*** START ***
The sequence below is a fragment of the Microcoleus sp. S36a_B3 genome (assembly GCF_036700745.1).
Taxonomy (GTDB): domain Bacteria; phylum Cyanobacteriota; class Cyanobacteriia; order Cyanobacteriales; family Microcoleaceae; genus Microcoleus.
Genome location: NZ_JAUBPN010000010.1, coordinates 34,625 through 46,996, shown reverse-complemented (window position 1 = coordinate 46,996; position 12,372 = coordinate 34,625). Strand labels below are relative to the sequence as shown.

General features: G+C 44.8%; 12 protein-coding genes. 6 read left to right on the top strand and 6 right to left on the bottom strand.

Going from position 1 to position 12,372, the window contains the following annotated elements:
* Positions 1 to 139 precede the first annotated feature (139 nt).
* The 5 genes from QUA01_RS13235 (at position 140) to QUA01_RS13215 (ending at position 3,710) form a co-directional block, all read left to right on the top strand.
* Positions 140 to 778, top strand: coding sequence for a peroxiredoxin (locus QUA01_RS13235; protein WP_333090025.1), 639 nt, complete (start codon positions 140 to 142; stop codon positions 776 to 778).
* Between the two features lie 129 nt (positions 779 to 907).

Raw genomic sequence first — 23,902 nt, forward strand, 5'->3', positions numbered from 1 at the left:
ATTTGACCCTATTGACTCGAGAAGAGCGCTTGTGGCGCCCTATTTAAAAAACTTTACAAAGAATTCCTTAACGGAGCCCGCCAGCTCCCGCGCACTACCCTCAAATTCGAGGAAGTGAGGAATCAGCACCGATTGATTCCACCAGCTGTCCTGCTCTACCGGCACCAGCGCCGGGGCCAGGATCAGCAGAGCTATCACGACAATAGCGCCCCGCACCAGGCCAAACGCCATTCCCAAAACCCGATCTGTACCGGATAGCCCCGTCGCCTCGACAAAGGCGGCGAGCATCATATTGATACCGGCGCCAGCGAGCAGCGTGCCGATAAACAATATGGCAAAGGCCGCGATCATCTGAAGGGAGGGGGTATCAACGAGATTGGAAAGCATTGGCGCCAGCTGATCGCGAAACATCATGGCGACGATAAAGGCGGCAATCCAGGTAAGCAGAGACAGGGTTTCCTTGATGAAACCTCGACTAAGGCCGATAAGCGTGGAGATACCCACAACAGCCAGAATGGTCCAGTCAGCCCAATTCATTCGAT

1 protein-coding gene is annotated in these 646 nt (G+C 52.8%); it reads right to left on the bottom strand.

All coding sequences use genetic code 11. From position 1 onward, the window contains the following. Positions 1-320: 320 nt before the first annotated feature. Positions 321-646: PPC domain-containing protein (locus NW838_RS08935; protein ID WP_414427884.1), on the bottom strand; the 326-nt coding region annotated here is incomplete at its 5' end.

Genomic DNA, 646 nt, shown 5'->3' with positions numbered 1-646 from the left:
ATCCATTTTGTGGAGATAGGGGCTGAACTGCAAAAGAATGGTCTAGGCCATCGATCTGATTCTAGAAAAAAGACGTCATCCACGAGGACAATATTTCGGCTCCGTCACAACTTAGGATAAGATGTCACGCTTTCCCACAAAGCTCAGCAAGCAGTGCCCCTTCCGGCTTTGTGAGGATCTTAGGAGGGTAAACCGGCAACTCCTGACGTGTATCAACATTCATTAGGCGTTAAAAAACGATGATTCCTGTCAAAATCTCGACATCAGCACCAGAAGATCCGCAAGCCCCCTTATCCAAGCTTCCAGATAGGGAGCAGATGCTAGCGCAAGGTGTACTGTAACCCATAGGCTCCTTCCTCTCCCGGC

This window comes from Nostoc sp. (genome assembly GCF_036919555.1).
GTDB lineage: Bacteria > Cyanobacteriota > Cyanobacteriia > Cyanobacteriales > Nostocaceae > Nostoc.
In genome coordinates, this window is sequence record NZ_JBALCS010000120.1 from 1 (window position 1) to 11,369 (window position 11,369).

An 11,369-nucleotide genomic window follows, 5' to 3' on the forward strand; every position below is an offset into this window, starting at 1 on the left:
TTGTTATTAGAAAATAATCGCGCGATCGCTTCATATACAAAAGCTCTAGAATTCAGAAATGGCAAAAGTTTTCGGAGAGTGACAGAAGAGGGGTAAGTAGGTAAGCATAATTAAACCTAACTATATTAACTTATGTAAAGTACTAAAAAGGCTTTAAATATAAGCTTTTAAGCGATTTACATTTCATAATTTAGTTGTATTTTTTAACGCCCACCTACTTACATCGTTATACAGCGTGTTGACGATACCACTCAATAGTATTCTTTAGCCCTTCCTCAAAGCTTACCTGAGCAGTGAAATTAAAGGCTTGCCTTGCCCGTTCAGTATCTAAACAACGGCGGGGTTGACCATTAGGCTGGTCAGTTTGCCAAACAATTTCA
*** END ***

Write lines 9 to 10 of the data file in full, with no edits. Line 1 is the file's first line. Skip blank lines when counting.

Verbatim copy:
* Between the two features lie 129 nt (positions 779 to 907).

Raw genomic sequence first — 23,902 nt, forward strand, 5'->3', positions numbered from 1 at the left: